College Winner Cherese Smith Essay on "Why My Dad's Going Green"
Cherese Smith is an English student of Professor Sarah Zale at Shoreline Community College in Shoreline, Washington. She read and responded to the YES! Magazine article, "Why My Dad's Going Green," by Kate Sheppard. She is the college/university winner for our Fall 2011 writing competition.
Writing Prompt: Has anyone close to you—a friend or family member—chosen to distance themselves from you or sever the relationship because of what you believe? What was the issue? How did you feel? Were you able to resolve it?
The Racist in the Room
by Cherese Smith
We’re taught in schools and society that we should all be considered the same, regardless of the color of our skin. What then, when the message at home isn’t congruent with that of what we are taught in school? My grandmother and I have argued about this a great deal. In the YES! Magazine article by Kate Sheppard, “Why My Dad’s Going Green,” she experienced a similar situation. Kate’s father disapproved of her beliefs concerning politics and the environment, just the way my grandmother disapproved of my beliefs having to do with race. Although I was brought up in the same fashion as my grandmother was raised, the economic circumstances we grew up in may account for our differing views. Throughout these experiences with my grandmother, I have learned how people become racist.
I love my grandmother with all my heart. She has shown me more love and compassion than anyone in my life. On the other hand, I was watching a documentary on the civil rights movement in Little Rock, Arkansas, and I saw the same anger from the white students that I’ve seen in my grandmother. I cried for most of the film. I realized that my grandmother has shown me more hate than anyone I’ve ever met.
Growing up, I had a good friend named Rudy. My grandmother hated him because he was Mexican. One day, Rudy was standing on the other side of my fence, and we were talking. My grandmother was coming home from the store, saw him talking to me, and tried to run him over with her van. He hopped over the fence and ran away. We were only ten years old. Her hatred was obvious to everyone around her.
She made me feel horrible inside every time I would try to talk to her about this problem. She would call me a spic lover, and tell me not to call her Grandma anymore. She even removed me from her will when she found out that I had a crush on a Hispanic boy.
When I was eighteen, my family and I went out to dinner. We were sitting at a booth, and on the other side, there was a Hispanic family.The family had a little baby girl who kept popping her head up and looking at us from the other side of the booth. My boyfriend at the time had no idea how racist my grandmother was. He turned to the baby and said, “Oh! What a cute baby!” He turned back around only to see my grandmother’s face filled with anger, and she started making disgusted noises with her mouth. She said,“That’s a slimy nasty baby!”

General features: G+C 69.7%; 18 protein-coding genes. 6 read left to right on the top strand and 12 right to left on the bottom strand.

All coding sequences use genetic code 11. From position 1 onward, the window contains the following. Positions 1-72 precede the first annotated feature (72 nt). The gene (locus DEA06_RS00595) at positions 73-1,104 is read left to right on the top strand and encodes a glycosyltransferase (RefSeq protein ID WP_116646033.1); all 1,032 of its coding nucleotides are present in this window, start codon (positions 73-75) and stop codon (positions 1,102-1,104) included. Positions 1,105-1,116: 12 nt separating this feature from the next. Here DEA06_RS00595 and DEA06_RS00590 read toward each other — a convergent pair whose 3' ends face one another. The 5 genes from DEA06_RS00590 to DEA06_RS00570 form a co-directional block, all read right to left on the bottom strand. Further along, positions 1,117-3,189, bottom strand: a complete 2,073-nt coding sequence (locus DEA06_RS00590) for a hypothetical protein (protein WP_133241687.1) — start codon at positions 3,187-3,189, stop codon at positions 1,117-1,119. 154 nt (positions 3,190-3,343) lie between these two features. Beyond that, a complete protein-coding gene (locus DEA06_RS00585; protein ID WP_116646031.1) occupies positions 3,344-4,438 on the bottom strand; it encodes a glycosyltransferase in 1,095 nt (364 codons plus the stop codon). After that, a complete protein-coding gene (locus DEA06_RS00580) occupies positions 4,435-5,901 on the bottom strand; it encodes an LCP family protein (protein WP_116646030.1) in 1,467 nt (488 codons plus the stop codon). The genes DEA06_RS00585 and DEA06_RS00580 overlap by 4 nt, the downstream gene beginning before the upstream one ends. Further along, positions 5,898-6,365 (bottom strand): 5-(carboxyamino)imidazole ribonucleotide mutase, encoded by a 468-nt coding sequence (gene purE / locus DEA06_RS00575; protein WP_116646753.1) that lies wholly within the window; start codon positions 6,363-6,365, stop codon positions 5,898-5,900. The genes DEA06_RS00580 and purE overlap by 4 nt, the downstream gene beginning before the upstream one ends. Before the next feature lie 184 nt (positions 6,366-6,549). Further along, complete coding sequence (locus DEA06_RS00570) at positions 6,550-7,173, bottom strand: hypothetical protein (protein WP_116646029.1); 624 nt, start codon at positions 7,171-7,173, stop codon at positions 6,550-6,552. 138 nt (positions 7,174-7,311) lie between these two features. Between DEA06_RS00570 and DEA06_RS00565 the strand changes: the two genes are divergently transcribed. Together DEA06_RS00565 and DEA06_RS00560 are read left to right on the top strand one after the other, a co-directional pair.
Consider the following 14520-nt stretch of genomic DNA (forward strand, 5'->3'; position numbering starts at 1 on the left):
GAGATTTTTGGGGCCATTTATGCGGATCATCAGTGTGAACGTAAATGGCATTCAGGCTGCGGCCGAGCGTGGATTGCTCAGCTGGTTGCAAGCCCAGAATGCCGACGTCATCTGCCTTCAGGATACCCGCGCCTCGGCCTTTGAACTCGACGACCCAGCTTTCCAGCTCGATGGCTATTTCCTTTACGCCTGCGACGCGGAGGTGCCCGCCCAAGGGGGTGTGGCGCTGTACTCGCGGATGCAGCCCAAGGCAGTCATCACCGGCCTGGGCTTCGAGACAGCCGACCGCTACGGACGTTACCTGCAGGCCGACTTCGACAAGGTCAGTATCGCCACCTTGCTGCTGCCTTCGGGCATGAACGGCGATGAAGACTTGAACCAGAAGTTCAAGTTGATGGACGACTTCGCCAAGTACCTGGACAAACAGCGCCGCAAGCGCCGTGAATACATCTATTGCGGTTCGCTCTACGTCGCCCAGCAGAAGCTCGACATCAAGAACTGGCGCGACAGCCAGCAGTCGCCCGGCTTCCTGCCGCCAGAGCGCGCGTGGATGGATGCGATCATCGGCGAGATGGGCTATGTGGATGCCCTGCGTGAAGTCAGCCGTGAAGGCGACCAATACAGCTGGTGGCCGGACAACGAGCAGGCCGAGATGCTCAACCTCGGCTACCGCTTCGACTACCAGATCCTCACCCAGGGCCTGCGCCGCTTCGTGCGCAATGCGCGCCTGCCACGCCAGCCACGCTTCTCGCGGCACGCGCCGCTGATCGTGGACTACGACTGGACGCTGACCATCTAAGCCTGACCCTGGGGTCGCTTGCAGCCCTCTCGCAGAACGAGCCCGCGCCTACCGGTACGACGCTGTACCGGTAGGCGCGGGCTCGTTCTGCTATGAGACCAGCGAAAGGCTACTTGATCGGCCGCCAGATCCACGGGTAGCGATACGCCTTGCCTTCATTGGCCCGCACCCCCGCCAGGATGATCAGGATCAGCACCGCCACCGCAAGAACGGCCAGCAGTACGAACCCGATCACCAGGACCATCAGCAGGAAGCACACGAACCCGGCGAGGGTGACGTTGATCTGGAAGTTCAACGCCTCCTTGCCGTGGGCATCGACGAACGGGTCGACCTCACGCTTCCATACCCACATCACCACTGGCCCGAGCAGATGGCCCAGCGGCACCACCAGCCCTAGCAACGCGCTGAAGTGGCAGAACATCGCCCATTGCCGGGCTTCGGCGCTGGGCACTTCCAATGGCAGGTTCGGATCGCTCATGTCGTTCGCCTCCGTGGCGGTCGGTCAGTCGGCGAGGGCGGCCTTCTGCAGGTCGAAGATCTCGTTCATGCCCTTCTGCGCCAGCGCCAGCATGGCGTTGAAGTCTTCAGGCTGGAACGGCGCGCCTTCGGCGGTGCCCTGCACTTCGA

“Stop talking like that Grandma! It’s just a little baby!” I hissed quietly. She looked at me, stood up, and said, “Ohhhhh. I forgot. You think they are human!” She started shouting all kinds of obscenities about Hispanics as she stormed out of the restaurant.
My grandmother was not always like this. She used to be so happy. Living in Las Vegas, we could smell when it was going to rain. We would walk outside, take a deep breath in through our noses, and my grandmother would say, “Do you smell that, kids? It’s going to rain!” She would giggle and laugh as she chased us through the hot Vegas rain.
My grandmother moved to Las Vegas, Nevada, in 1952. She had no college education so she did manual labor at a construction site. Later, she opened Morlite Window Cleaning and received a lot of business from the casinos. She worked hard.
Things started to change in Las Vegas as the Hispanic population grew. Hispanic people were willing to do the same work for less pay. My grandmother began to resent Hispanics because her customers were leaving for cheaper prices. The more business she lost, the more sad and angry she became. It changed her; she let her anger and resentment turn her into a bigot.
Before I learned the practice of compassionate listening, I never really listened to my grandmother. I just thought she was racist and that was that. I believed she had no right to feel the way she does. This journey has been—well—hard. Slowly, through compassionate listening, I have begun to understand that by resenting my grandmother for her hate and racism, I have made myself part of the problem. I am now part of the solution.
Cherese Smith is a freshman at Shoreline Community College in Shoreline, Washington and pursuing a degree in Radiology. Cherese enjoys camping, long road trips, participating in bodybuilding competitions, and caring for her nineteen-month-old niece. She is in the process of applying for a scholarship to the Clinton Global Initiative University, where she hopes to contribute to the fight against the effects of climate change.
Read author Kate Sheppard's response to the winning essayists of the Fall 2011 National Student Writing Competition. Kate covers energy and environmental politics from Washington, D.C. She currently writes for Mother Jones and was previously the political reporter for Grist.
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